Then I come back to the mold & mildew. Once established they are very difficult and expensive to eradicate completely. Keeping the house clean and the moisture level low will do a lot to limit their growth and impact on air quality. The usual culprits are leaks under the kitchen sink, almost everything in the bathroom and the crawlspace or basement due to their usually high moisture levels. There are vapor barriers, and companies that install them, that can be simply attached to the ceiling of the basement. It's a heavy duty, reinforced plastic. It's generally stapled or nailed up and seams taped to seal off the basement air, moisture & insects from the living spaces above. Per square foot it is inexpensive and is a good way to get humidity levels above under control if you can't stop the water/moisture from entering the basement or crawlspace.
 
  #15  
Old 10-28-13, 09:50 AM
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http://www.gear****z.com/board/bass-...rs-review.html

Use low-expanding canned foam/caulking around the ceiling fixtures (fan/light) in the bath and test again to know for sure...Fiberglass Insulation: Fiberglass Insulation: Use With Care - HealthyHouseInstitute.com

Gary
 
  #16  
Old 10-28-13, 10:36 AM
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The duct cleaning process could be the source of the materials settling out.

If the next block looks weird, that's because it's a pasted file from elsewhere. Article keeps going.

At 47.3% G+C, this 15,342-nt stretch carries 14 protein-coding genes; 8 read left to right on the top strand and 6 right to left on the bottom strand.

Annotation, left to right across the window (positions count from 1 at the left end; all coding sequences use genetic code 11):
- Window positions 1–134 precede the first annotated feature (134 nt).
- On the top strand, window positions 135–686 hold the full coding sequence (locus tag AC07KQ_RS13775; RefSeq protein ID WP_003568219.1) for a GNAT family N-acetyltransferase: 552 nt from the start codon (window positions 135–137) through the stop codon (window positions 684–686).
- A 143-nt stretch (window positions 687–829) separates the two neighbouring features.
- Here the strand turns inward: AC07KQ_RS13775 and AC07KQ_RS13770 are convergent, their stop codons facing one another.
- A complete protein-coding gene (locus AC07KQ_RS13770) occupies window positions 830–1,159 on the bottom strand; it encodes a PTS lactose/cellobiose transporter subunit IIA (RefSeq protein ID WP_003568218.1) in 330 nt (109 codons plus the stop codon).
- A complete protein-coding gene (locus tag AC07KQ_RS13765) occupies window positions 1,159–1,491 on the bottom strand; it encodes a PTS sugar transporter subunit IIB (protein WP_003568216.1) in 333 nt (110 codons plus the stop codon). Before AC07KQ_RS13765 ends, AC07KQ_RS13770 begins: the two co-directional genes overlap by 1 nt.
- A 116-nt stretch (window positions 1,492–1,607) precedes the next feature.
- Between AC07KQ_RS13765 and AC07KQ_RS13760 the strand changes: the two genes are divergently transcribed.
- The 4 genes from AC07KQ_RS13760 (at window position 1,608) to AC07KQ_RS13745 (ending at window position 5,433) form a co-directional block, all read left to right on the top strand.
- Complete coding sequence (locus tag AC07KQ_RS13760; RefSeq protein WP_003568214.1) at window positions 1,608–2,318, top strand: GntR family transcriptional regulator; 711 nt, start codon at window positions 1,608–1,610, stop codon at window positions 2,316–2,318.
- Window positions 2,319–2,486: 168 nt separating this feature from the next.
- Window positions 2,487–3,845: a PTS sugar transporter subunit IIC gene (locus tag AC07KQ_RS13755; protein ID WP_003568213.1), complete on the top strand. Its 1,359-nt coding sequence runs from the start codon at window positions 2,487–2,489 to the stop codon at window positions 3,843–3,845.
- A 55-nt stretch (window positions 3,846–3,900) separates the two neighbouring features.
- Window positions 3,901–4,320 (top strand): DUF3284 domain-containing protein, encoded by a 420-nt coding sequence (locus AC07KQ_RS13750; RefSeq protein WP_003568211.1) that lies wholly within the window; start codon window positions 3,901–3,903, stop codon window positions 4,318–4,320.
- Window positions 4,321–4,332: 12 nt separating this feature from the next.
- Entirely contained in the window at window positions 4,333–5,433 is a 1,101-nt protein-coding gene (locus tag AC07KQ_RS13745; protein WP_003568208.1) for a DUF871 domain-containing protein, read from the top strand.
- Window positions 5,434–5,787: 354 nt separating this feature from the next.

Cleaning gets out lot of dust and deposits in the ducts, but it also stirs up the residual materials that san be picked up and circulated.

In addition to the supply ducts, did you also have the returns "cleaned"/disturbed?

Dick
 
  #17  
Old 10-29-13, 08:58 AM
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Concretemasonry -

Ducts were cleaned almost 2 months ago though. The level of dust has been declining but it is still significant (at least compared to my old apartment). From what I can tell, they did clean the returns (at least from where I can see the grill/boot). At the furnace they did make quarter-sized holes I'm assuming to put in some vacuum device on all supply & return ducts. However, I can't tell if they really cleaned the full length of the duct since the basement is finished and only visible ductwork is via the small utility room.

Gary -
Thanks for those links (and I was able to figure out the filtered link). Only visible ceiling penetration in the bathroom is a ceiling light (a regular non-recessed light).

Pilot Dane -
The area where the white dust was was in a hole in the flooring where the subfloor was visible. I used expanding foam to seal it up (yes, it looks horrible though). I am not too worried or causing a big stir, but it's just one of those things that as a homeowner I want to be aware of. It's worth a lot less to me if I get sick from doing stuff versus if my wife or our future children got sick. My wife has never been this sick before (persistent colds & sore throat) & I feel to blame because of the air quality in the house.